Hypertension in pregnancy

Hypertension   or high blood pressure is a condition where blood flowing in the blood vessels of the body, flows at a greater than normal pressure. Hypertension if present during pregnancy poses a grave threat to the health of both the baby and mother.
Testing blood pressure.
Testing blood pressure.

Hypertension   or high blood pressure is a condition where blood flowing in the blood vessels of the body, flows at a greater than normal pressure. Hypertension if present during pregnancy poses a grave threat to the health of both the baby and mother.

If the blood pressure recorded in a pregnant lady 6 hours apart comes to greater than 140/90 mm.Hg. she   is said to be having a high blood pressure or gestational hypertension.

About 60% of women may develop high blood pressure only during pregnancy, which will settle after delivery. In case of women having hypertension from before, it can be aggravated when they are pregnant.

Some women tend to develop high blood pressure with every pregnancy, whereas for some it may be during a pregnancy but   in subsequent times, it may remain normal. Complications related to high blood pressure can also be more, when it is present during pregnancy.

Pre-existing high blood pressure can be aggravated during pregnancy because greater volume of blood flows inside the body and at a slightly higher pressure during this state.

This can lead to sudden heart or kidney failure. Some women develop sudden swelling of feet, a very high blood pressure and convulsions, when pregnant, a condition called eclampsia. This is a medical emergency. 

The blood pressure is brought down immediately, and the fetus is evacuated, otherwise the mother can die.

Hypertension during pregnancy, can lead to death of the baby in the mother’s womb   necessitating induction of labor or operative removal of the dead baby depending on the stage of pregnancy. This is cumbersome as well as painful for the woman.

A woman who has hypertension from before has to continue her antihypertensive medication when pregnant.

Some of these drugs have potential to cause damage to the unborn baby, particularly when taken during the first 3 months, when the baby’s body is being formed. Sedative drugs like diazepam are sometimes used as adjunct therapy to control high blood pressure. But during pregnancy it can harm the fetus.

Associated diabetes can aggravate these problems. Women who smoke or take alcohol are more prone to develop high blood pressure, and its related complications during pregnancy.

Very young mothers, i.e. in teens, or those who conceive after 40 years are said to be more susceptible to develop high blood pressure during pregnancy. Similarly obese women are also at high risk for hypertension, when pregnant.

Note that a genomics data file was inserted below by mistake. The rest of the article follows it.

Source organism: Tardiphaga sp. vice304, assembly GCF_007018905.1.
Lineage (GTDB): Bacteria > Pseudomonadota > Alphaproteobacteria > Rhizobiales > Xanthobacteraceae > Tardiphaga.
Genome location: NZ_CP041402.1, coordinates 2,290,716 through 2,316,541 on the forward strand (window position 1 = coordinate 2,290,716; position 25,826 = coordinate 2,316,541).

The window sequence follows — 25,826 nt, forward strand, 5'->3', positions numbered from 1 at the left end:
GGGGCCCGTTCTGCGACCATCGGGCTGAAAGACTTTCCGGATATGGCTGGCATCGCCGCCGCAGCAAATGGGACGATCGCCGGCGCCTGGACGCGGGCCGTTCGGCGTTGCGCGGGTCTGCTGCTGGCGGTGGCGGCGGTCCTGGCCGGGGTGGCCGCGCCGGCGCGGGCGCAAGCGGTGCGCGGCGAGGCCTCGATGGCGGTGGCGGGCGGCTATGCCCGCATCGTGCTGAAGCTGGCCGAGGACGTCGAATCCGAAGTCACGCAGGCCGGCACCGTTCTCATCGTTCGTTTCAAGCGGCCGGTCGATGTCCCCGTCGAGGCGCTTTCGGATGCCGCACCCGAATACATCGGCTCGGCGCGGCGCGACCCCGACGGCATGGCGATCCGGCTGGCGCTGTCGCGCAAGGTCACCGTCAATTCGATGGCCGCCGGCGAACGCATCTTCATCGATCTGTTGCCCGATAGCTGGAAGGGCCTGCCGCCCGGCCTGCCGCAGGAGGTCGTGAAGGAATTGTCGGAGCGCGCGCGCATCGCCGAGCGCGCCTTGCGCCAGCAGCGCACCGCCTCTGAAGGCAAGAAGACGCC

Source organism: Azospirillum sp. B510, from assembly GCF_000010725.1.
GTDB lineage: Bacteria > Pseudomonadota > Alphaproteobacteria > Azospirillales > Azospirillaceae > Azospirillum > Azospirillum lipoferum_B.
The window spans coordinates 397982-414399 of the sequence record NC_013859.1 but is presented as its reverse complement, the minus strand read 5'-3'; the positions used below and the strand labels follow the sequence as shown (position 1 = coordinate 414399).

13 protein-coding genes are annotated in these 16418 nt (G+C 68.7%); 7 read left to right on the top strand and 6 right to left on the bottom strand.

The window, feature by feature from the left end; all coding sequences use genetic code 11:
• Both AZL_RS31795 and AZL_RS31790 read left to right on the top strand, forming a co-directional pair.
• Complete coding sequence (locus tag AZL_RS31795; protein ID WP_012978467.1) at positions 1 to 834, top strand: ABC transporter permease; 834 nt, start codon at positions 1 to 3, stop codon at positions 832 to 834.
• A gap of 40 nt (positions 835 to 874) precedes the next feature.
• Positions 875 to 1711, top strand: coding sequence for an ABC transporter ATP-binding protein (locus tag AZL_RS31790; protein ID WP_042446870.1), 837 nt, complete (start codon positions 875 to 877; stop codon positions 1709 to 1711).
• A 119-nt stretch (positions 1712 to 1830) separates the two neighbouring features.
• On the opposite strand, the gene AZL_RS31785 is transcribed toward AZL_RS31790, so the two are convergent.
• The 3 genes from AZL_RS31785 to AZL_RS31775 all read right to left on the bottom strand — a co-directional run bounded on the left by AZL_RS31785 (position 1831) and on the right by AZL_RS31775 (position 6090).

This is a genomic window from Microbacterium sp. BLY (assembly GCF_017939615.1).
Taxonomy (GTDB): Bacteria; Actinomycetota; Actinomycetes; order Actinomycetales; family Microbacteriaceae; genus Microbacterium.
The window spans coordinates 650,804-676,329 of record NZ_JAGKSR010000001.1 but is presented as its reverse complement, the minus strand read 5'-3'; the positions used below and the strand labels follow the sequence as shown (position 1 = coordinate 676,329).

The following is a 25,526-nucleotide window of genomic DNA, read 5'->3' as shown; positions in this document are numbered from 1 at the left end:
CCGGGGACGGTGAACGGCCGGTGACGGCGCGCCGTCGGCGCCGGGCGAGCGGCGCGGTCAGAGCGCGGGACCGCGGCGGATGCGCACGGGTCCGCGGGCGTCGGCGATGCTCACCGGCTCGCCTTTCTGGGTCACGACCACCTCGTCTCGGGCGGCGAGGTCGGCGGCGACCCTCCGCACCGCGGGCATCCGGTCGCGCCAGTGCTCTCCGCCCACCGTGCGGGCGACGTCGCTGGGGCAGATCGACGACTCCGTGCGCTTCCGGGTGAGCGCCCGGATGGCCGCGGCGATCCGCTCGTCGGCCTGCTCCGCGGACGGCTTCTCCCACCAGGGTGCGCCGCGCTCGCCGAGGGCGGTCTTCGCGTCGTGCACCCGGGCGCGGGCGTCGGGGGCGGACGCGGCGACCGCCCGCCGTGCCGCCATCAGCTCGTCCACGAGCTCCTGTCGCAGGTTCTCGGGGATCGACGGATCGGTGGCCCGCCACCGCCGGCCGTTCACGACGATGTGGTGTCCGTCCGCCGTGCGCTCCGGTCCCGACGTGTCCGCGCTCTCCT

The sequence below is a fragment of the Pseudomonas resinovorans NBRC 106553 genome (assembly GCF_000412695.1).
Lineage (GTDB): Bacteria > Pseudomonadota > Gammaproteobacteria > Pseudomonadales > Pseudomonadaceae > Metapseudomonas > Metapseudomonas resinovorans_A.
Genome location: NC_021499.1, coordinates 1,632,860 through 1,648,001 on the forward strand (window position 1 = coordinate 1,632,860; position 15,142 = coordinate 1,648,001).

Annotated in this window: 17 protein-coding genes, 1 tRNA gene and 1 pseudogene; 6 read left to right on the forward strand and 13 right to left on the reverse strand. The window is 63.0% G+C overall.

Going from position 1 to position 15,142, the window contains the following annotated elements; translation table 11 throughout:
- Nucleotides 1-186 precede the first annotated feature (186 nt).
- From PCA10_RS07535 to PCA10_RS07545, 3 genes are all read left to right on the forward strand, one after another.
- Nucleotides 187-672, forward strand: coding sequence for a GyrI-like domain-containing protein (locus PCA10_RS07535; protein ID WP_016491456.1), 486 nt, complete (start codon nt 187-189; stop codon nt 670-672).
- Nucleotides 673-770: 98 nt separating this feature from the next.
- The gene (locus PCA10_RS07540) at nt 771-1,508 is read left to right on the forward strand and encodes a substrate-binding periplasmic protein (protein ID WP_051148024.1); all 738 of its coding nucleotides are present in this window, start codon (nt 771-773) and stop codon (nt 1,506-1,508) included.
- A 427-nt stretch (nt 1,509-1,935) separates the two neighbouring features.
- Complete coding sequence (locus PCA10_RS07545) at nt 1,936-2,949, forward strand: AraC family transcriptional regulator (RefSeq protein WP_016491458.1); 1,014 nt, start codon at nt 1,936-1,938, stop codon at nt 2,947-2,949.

Twin pregnancy ( i.e. when twins are present in the uterus)   poses a threat for the woman to have high blood pressure.

When a woman conceives, it is important for her to have her blood pressure checked at regular intervals. Thus high blood pressure can be detected and treated at the earliest before any complications develop.

Checking the blood sugar regularly for diabetes is also useful, because both can co-exist and one can aggravate the other, thus augmenting the risk of damage to the mother and baby.

Testing the urine for passage of proteins, is also an important antenatal test done and is more useful for women suffering from hypertension. This helps in detecting any damage to the kidneys at the earliest and also in diagnosing eclampsia of pregnancy.

If somebody is overweight, she should take to exercising to reduce the body weight and prevent high blood pressure. Brisk walking is by far the most suitable exercise for a pregnant woman.

This should be combined with a low or fat free diet, which would help in preventing or reducing obesity.

Smoking and alcohol should be totally avoided.  Apart from causing hypertension, these toxic substances have various other harmful effects during pregnancy.

If possible, a previously known hypertensive patient should avoid medicines to lower the blood pressure during the first 3 months. This is advised to avoid the potential damaging effect of drugs on the unborn baby. If at all necessary, she should consult the doctor first regarding the medicines to be taken.

Thus overall management of a pregnant lady with hypertension becomes slightly different from a non pregnant person.

For the sake of her own and the unborn baby’s well being, a lady should be careful about her blood pressure.

–rachna212002@yahoo.co.uk

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